The mission and functions of the task force will be to consult with tribal governments on the issues related to the murdered and the missing. This consultation aims to facilitate better response to the problems by law enforcement investigators and prosecutors, in particular in dealing with the challenges presented in cases of female victims. Collecting and sharing data among various jurisdictions and law enforcement agencies will be enhanced and there will be better use of existing criminal databases. This includes the Combined DNA Index System. Another objective is to facilitate formal agreements or arrangements among Federal, State, local, and tribal law enforcement to promote maximally cooperative, trauma-informed responses to cases involving missing and murdered indigenous persons. One year from the date of its creation the task force will submit to the President a written report on the activities and accomplishments of the task force. The task force terminates two years after creation.
Alaska Senator Lisa Murkowski and her colleague Senator Cortez Masto of Nevada have sponsored two bills, which in November cleared the Senate Indian Affairs Committee. Both bills now head to the Senate floor where Majority Leader Mitch McConnell will decide if and when they will be voted on.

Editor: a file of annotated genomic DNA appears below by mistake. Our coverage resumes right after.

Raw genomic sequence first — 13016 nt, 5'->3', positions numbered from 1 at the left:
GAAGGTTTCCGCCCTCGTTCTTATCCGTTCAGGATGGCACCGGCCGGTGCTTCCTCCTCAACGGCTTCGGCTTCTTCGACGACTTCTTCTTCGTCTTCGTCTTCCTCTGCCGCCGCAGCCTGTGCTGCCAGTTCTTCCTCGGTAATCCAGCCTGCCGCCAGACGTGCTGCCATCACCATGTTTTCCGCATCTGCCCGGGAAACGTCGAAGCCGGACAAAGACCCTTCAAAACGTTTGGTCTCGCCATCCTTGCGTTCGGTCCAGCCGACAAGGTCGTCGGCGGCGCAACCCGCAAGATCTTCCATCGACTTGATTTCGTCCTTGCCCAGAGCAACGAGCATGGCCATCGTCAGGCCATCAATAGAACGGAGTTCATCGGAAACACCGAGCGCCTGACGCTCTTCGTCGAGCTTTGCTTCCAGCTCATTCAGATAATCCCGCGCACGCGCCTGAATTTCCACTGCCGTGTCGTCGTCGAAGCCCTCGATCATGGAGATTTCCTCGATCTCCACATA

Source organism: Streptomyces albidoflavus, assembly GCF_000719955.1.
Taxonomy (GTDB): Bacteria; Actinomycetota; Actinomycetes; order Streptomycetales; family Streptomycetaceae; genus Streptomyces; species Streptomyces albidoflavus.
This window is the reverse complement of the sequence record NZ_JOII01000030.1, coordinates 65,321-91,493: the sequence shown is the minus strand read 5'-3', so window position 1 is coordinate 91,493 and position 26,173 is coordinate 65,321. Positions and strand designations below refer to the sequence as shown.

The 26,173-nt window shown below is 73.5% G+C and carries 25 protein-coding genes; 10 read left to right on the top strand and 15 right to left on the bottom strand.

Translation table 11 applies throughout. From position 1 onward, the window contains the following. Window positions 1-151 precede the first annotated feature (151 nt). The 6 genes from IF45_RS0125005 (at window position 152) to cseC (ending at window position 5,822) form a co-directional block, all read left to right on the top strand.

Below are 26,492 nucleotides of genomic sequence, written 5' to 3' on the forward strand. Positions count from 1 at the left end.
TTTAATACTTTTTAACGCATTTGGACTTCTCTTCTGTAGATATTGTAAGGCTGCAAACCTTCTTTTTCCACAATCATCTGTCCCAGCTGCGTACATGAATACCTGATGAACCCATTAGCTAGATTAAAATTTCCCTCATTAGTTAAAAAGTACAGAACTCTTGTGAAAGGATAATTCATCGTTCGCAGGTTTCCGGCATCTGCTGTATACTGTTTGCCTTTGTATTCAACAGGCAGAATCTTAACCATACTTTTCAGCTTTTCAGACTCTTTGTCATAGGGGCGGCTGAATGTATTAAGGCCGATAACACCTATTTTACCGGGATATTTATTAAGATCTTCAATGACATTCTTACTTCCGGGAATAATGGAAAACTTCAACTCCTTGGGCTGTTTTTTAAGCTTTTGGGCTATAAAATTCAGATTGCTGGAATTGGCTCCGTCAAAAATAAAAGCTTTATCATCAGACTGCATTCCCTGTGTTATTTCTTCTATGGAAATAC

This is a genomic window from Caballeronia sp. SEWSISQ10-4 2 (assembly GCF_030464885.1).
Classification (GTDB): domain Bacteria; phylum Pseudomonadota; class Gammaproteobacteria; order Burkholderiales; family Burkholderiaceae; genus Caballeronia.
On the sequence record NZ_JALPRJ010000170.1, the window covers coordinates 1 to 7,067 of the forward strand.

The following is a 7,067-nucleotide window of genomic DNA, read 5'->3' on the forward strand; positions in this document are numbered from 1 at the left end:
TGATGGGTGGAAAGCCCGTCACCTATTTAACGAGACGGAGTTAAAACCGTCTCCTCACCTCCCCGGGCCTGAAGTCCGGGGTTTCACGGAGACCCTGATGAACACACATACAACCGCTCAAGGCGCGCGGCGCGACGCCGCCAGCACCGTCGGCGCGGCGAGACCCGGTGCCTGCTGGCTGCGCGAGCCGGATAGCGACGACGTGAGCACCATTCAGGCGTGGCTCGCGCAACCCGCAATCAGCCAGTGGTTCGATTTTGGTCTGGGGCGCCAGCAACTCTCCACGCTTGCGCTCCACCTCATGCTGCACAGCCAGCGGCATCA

Savanna’s Act, one of the two bills, improves tribal access to certain federal crime information databases and mandates that the Attorney General and the Secretary of the Interior consult with Indian tribes on how to further develop these databases and access to them. It requires standardized guidelines for law enforcement response to missing and murdered Native Americans. The objective is to smooth inter-jurisdictional cooperation.
The Not Invisible Act bill requires the Secretary of the Interior to designate an official within the Office of Justice Services in the Bureau of Indian Affairs to coordinate violent crime prevention efforts across federal agencies. It requires the Secretary of the Interior, in coordination with the Attorney General, to establish a commission on violent crime composed of members including law enforcement, service providers, representatives of relevant federal agencies, tribal leaders, survivors and family members. The Commission will make recommendations to the DOI and DOJ on what more the department can do to combat violent crime against Native Americans.